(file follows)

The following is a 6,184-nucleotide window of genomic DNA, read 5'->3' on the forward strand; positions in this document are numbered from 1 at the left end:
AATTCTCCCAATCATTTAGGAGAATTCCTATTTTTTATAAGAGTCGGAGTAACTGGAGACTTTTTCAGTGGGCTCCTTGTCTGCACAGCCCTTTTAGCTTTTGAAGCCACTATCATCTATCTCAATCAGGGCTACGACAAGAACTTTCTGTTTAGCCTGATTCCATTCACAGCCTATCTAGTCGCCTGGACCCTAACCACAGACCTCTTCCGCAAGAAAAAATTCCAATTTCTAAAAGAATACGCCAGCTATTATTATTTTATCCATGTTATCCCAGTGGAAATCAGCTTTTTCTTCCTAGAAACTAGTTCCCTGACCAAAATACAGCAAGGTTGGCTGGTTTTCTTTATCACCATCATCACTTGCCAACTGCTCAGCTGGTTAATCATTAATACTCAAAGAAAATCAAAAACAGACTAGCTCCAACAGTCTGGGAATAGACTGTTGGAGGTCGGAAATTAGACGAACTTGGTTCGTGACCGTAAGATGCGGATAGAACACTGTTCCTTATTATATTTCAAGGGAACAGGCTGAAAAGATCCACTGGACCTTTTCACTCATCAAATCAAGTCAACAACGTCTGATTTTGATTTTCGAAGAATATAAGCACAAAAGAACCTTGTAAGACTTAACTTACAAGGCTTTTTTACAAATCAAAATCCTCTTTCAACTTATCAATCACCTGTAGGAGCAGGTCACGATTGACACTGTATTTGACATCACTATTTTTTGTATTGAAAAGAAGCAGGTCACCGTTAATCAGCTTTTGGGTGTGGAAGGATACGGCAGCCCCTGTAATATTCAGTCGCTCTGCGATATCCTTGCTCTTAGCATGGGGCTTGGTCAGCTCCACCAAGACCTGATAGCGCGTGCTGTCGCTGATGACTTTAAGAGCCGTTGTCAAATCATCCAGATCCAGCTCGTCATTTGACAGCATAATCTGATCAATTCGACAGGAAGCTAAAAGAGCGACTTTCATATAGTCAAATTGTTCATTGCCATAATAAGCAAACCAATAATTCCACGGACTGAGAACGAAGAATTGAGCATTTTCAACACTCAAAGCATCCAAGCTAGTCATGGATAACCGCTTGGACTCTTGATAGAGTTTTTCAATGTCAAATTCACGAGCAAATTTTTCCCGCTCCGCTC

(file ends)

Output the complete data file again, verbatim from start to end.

The following is a 6,184-nucleotide window of genomic DNA, read 5'->3' on the forward strand; positions in this document are numbered from 1 at the left end:
AATTCTCCCAATCATTTAGGAGAATTCCTATTTTTTATAAGAGTCGGAGTAACTGGAGACTTTTTCAGTGGGCTCCTTGTCTGCACAGCCCTTTTAGCTTTTGAAGCCACTATCATCTATCTCAATCAGGGCTACGACAAGAACTTTCTGTTTAGCCTGATTCCATTCACAGCCTATCTAGTCGCCTGGACCCTAACCACAGACCTCTTCCGCAAGAAAAAATTCCAATTTCTAAAAGAATACGCCAGCTATTATTATTTTATCCATGTTATCCCAGTGGAAATCAGCTTTTTCTTCCTAGAAACTAGTTCCCTGACCAAAATACAGCAAGGTTGGCTGGTTTTCTTTATCACCATCATCACTTGCCAACTGCTCAGCTGGTTAATCATTAATACTCAAAGAAAATCAAAAACAGACTAGCTCCAACAGTCTGGGAATAGACTGTTGGAGGTCGGAAATTAGACGAACTTGGTTCGTGACCGTAAGATGCGGATAGAACACTGTTCCTTATTATATTTCAAGGGAACAGGCTGAAAAGATCCACTGGACCTTTTCACTCATCAAATCAAGTCAACAACGTCTGATTTTGATTTTCGAAGAATATAAGCACAAAAGAACCTTGTAAGACTTAACTTACAAGGCTTTTTTACAAATCAAAATCCTCTTTCAACTTATCAATCACCTGTAGGAGCAGGTCACGATTGACACTGTATTTGACATCACTATTTTTTGTATTGAAAAGAAGCAGGTCACCGTTAATCAGCTTTTGGGTGTGGAAGGATACGGCAGCCCCTGTAATATTCAGTCGCTCTGCGATATCCTTGCTCTTAGCATGGGGCTTGGTCAGCTCCACCAAGACCTGATAGCGCGTGCTGTCGCTGATGACTTTAAGAGCCGTTGTCAAATCATCCAGATCCAGCTCGTCATTTGACAGCATAATCTGATCAATTCGACAGGAAGCTAAAAGAGCGACTTTCATATAGTCAAATTGTTCATTGCCATAATAAGCAAACCAATAATTCCACGGACTGAGAACGAAGAATTGAGCATTTTCAACACTCAAAGCATCCAAGCTAGTCATGGATAACCGCTTGGACTCTTGATAGAGTTTTTCAATGTCAAATTCACGAGCAAATTTTTCCCGCTCCGCTC